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Determine whether for the series of independent random variables any (either weak or strong) Law of large numbers is true. The variables are defined as below: $$P(X_k=2^k)=P(X_k=-2^k)=\frac{1}{2}.$$ I thought of using the following theorem: $$\text{For the series of random variables }\{X_n\}_{n=1}^{\infty}\text{, where }\mathbf EX_n<\infty\text{, the strong / weak law of large numbers is true}\iff \frac{\sum_{i=1}^{n}X_i-\sum_{i=1}^n\mathbf EX_i}{n}\text{ converges almost surely / converges in probability towards 0}$$

Firstly, I found the expected value of each variable and it's $0$, therefore $$\sum_{i=1}^n\mathbf EX_i=0$$ for every natural n, and $$\mathbf Var(X_k)=2^{2k}.$$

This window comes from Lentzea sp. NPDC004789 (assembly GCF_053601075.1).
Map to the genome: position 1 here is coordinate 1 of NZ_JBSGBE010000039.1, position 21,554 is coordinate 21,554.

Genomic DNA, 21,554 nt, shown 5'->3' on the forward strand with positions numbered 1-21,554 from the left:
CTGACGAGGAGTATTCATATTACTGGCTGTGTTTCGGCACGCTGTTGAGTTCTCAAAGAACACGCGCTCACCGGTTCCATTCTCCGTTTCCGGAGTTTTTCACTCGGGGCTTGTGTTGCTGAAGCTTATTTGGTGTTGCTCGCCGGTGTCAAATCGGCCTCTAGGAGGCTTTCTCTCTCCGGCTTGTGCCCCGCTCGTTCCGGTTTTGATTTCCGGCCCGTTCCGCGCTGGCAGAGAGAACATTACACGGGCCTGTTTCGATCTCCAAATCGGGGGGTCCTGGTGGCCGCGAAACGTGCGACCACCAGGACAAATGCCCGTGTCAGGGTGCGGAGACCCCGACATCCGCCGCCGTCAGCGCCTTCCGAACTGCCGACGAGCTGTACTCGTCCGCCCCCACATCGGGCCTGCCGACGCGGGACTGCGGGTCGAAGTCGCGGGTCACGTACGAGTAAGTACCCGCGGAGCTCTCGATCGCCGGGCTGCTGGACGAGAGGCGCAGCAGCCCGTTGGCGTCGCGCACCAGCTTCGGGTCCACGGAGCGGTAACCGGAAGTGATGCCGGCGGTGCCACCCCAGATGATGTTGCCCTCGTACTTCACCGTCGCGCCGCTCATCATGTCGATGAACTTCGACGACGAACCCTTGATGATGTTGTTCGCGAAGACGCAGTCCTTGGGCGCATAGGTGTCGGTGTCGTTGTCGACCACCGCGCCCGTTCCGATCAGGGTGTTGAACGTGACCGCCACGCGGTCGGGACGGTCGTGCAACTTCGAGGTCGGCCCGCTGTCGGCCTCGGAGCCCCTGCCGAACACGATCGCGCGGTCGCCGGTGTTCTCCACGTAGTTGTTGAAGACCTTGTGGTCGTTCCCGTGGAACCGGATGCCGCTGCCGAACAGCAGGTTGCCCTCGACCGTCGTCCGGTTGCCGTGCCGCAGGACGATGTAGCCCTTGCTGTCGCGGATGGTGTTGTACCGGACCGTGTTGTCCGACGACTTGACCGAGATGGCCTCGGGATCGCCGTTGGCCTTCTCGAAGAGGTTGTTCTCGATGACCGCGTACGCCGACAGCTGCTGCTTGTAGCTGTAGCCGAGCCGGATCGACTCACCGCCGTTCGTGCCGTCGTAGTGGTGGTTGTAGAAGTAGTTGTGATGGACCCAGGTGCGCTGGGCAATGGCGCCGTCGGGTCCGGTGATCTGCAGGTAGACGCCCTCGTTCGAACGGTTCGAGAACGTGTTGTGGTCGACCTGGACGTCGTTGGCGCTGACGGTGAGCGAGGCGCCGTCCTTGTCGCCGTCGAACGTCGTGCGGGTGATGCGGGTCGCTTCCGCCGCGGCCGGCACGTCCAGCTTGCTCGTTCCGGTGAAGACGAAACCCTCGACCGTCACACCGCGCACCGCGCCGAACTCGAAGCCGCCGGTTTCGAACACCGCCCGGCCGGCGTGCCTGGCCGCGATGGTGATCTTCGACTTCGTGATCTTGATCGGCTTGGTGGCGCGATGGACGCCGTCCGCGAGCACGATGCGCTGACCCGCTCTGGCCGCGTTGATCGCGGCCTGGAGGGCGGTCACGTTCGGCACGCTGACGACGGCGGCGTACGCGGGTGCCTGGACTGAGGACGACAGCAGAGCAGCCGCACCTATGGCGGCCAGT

For the weak law I tried using Markov's inequality, to simply determine that $$\forall \epsilon >0\quad \lim \limits_{n \to \infty }P(\lvert\frac{1}{n}\sum_{i=1}^{n}X_i\rvert>\epsilon)=0,$$ but all I got was that's just smaller than infinity, which gave me nothing. For the strong law I tried finding the limit of $$\frac{1}{n}\sum_{i=1}^{n}X_i,$$ but can't seem to prove or disprove that it's 0.

It would be great to receive some help from you.

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Let $S_n=X_1+X_2+...+X_n$. If $\frac {S_n} n$ converges in probability then $\frac {X_n} n$ converges to $0$ in probability. But $P\{|\frac {X_n} n|>1\} \geq P\{X_n =2^{n}\} =1/2$ if $n$ is so large that $2^{n} >n$. Hence weak law does not hold. [For the first step use: $\frac {X_n} n=\frac {S_n-S_{n-1}} n= \frac {S_n} n- \frac {n-1} n \frac {S_{n-1}} {n-1}$].

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